Its pacifist tradition poses a dilemma for those charged with protecting the country from hackers.
Still, this near miss provided little comfort. In 2014, a steel mill in Germany suffered severe damage after a cyberattack blocked a blast furnace from powering down properly. In 2015, a group linked to the Russian hackers APT28 pilfered some 16 gigabytes of data from the German parliament—the deepest breach suffered by the government. In March, news broke that authorities had been monitoring an attempted hack of government networks for a few months until word of the operation leaked to the media. According to a report in Süddeutsche Zeitung, the national daily, the hackers managed to access documents dealing with Russia. While those documents were already in the public domain, the malware used by the hackers was powerful and precise, German lawmakers said. Domestic-intelligence officials said there is a “high likelihood” of Russian involvement.
One key part of the command is the Bundeswehr Cyber Security Center, which protects the armed forces’ IT systems, shields weapons technology from hacks, roots out security flaws, and dispatches emergency-response teams when incidents occur. According to the defense ministry, the Bundeswehr repelled around 2 million unauthorized attempts to access their systems last year; 8,000 of these intrusions could have compromised its systems if firewalls and surveillance software had failed.
Beefing up cyber defense isn’t cheap. The government’s proposed budget, which will be put to a vote in early July, allots 41.5 billion euros to the defense ministry in 2019, a 12 percent increase on 2017. Setting up and staffing the cyber command unit cost some 2.6 billion euros in 2017 alone; at the center’s unveiling, Defense Minister Ursula von der Leyen said much more money was needed to draw the best and brightest minds.
But for a country with a strong postwar tradition of pacifism, boosting defense spending is a contentious matter. The German constitution strictly limits Bundeswehr deployments at home, and parliament must approve any foreign operations. This makes cyber defense a particular awkward arena: The adversary is unpredictable and invisible, flouting conventional military rules and challenging the Bundeswehr’s ethos of building peace and security. It may have a mandate to defend its own systems, but its legal justifications for offensive cyber missions are more ambiguous.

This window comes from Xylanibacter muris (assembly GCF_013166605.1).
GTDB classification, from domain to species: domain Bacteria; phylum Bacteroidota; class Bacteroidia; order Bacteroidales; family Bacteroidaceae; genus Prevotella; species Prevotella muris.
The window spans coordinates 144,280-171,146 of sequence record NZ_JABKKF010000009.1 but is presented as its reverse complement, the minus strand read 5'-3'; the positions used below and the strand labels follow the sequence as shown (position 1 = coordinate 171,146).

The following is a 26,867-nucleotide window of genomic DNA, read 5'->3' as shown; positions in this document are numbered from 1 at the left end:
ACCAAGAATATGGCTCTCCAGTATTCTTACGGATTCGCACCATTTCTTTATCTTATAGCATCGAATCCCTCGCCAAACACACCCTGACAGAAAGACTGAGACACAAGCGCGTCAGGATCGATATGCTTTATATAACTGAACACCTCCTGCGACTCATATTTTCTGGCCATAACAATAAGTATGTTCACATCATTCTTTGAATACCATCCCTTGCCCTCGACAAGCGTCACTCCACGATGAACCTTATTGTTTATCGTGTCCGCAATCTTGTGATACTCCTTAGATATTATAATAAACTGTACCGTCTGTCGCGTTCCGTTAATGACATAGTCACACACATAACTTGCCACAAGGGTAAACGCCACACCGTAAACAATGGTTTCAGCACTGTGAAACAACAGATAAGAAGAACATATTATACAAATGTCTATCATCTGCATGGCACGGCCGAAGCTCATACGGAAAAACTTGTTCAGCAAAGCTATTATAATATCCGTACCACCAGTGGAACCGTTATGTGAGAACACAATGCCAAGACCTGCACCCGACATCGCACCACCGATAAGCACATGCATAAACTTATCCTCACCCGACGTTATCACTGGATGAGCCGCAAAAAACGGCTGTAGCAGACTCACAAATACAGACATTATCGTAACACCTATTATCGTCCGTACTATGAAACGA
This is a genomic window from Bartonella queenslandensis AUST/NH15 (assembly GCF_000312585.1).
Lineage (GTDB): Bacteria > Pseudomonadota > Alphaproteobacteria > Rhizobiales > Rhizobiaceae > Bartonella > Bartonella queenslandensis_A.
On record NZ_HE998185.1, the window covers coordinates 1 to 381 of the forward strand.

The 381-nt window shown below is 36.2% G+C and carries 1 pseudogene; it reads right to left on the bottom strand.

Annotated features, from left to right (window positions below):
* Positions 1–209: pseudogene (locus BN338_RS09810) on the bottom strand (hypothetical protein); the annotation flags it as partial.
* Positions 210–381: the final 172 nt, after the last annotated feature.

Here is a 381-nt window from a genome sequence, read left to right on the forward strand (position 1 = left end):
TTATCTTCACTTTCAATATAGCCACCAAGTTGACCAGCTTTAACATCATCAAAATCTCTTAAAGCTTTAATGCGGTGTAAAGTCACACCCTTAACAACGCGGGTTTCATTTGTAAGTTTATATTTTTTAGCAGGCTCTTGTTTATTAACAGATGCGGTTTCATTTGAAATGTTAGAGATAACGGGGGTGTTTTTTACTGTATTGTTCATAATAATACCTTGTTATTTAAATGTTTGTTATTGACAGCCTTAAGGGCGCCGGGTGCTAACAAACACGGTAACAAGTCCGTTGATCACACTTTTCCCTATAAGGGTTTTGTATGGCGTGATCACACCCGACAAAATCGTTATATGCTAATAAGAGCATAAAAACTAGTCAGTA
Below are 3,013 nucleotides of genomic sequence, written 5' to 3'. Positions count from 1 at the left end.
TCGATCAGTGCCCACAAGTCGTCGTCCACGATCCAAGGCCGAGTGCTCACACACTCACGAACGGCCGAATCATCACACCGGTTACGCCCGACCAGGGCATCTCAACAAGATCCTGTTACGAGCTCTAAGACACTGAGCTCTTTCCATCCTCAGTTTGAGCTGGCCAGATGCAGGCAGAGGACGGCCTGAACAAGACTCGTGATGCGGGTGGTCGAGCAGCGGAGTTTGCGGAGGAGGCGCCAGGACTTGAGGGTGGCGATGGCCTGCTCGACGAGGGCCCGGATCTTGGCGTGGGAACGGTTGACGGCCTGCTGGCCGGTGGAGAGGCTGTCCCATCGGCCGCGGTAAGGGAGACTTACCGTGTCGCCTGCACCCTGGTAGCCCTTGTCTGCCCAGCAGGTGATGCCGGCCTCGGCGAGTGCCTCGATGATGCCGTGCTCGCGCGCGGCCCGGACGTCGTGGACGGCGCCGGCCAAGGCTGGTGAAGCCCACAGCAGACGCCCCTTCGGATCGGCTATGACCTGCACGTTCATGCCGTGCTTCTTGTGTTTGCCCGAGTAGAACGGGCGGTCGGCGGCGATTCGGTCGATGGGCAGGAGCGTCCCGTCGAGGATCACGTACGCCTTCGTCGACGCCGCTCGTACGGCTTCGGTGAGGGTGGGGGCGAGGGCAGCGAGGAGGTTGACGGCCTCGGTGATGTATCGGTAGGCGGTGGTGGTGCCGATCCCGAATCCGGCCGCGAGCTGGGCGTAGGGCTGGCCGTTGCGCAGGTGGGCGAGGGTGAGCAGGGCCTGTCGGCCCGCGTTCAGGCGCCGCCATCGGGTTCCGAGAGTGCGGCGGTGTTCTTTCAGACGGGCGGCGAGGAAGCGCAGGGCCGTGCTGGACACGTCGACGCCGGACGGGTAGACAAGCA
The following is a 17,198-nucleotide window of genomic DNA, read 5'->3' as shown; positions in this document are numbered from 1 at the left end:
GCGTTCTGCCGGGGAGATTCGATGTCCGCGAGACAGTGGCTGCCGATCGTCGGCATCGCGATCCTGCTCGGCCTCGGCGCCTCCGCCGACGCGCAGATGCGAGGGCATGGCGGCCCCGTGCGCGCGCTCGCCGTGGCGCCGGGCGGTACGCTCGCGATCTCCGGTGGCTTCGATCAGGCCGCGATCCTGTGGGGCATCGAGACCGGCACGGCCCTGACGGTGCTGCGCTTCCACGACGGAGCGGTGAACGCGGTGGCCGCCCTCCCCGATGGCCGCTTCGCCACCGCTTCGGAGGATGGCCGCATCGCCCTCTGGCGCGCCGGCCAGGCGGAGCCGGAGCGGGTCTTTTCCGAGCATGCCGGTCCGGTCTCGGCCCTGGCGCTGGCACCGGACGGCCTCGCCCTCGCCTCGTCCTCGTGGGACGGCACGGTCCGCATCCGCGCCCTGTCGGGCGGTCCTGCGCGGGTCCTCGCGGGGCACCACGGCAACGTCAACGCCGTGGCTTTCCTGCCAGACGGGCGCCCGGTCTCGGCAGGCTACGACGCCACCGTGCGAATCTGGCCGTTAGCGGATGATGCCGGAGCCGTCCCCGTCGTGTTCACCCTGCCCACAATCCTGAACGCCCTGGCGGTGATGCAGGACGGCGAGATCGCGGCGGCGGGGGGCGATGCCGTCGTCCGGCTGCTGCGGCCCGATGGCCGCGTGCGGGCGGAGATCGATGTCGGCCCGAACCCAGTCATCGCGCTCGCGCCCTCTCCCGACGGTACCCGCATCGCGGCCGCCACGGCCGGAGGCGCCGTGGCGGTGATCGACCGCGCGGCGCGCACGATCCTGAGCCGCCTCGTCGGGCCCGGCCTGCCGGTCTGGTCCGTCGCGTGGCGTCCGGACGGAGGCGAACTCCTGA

Attribution, or identifying the hackers behind an attack, is another challenge. Germany has strict safeguards in place to separate the powers of the police, intelligence agencies, and the military. Stefan Soesanto, a London-based cybersecurity and defense expert, told me that could hinder information-sharing between authorities charged with defending cyberspace. “Germans aren’t capable of pulling the intelligence together from the various agencies to come to an … assessment that’s actually accurate completely,” he said.
Germany’s cyber command in Bonn is used to such skepticism. But Krempel pointed out that perfect attribution is near impossible, and not the focus of his team’s work, anyway. The cyber command hopes to reach full operating capacity by 2021, provided it can staff up. The defense ministry announced last year it was “desperately searching for nerds,” as it faces stiff competition from the tech industry for recruits.
Equipping the military for the future could also prove difficult in an organization notorious for its rigid bureaucracy. In a bid to circumvent cumbersome hierarchies, the ministry launched the Cyber Innovation Hub, a small team of entrepreneurs and soldiers seeking out new products in security, communication, blockchain, and digital health. Start-ups can pitch solutions for some of the armed forces’ needs—a Slack-like communication app that masks soldiers’ location, for example. Yet none of the new technologies they have acquired have actually been implemented yet. And it is still a pilot project limited to three years.
Meanwhile, it’s German industry that might stand to lose the most. German companies lost an estimated 55 billion euros a year to industrial and trade espionage in 2015 and 2016, and more than half of all German companies suffered some sort of spying or stealing of trade secrets, according to Germany’s domestic intelligence agency. Any solution to Germany’s broader cyber defense problem, then, will almost certainly demand collaboration between the government and private industry.